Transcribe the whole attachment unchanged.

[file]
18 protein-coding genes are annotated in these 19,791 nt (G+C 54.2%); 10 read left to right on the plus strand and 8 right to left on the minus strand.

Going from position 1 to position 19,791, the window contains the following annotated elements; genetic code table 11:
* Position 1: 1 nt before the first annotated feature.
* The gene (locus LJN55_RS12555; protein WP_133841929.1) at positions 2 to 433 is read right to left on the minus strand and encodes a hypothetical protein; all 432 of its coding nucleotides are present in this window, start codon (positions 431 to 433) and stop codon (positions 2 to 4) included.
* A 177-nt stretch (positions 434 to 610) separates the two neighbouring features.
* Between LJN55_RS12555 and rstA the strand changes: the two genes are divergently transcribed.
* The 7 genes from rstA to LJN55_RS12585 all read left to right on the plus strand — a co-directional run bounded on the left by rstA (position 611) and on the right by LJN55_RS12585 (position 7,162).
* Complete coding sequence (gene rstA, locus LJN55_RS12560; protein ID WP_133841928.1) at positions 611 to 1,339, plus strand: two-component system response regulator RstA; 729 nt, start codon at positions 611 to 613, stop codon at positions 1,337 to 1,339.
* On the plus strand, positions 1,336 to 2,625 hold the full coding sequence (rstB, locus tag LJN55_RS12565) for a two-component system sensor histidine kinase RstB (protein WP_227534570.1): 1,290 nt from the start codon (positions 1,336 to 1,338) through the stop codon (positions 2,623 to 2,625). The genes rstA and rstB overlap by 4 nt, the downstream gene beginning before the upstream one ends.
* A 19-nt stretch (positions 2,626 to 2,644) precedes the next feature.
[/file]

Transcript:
18 protein-coding genes are annotated in these 19,791 nt (G+C 54.2%); 10 read left to right on the plus strand and 8 right to left on the minus strand.

Going from position 1 to position 19,791, the window contains the following annotated elements; genetic code table 11:
* Position 1: 1 nt before the first annotated feature.
* The gene (locus LJN55_RS12555; protein WP_133841929.1) at positions 2 to 433 is read right to left on the minus strand and encodes a hypothetical protein; all 432 of its coding nucleotides are present in this window, start codon (positions 431 to 433) and stop codon (positions 2 to 4) included.
* A 177-nt stretch (positions 434 to 610) separates the two neighbouring features.
* Between LJN55_RS12555 and rstA the strand changes: the two genes are divergently transcribed.
* The 7 genes from rstA to LJN55_RS12585 all read left to right on the plus strand — a co-directional run bounded on the left by rstA (position 611) and on the right by LJN55_RS12585 (position 7,162).
* Complete coding sequence (gene rstA, locus LJN55_RS12560; protein ID WP_133841928.1) at positions 611 to 1,339, plus strand: two-component system response regulator RstA; 729 nt, start codon at positions 611 to 613, stop codon at positions 1,337 to 1,339.
* On the plus strand, positions 1,336 to 2,625 hold the full coding sequence (rstB, locus tag LJN55_RS12565) for a two-component system sensor histidine kinase RstB (protein WP_227534570.1): 1,290 nt from the start codon (positions 1,336 to 1,338) through the stop codon (positions 2,623 to 2,625). The genes rstA and rstB overlap by 4 nt, the downstream gene beginning before the upstream one ends.
* A 19-nt stretch (positions 2,626 to 2,644) precedes the next feature.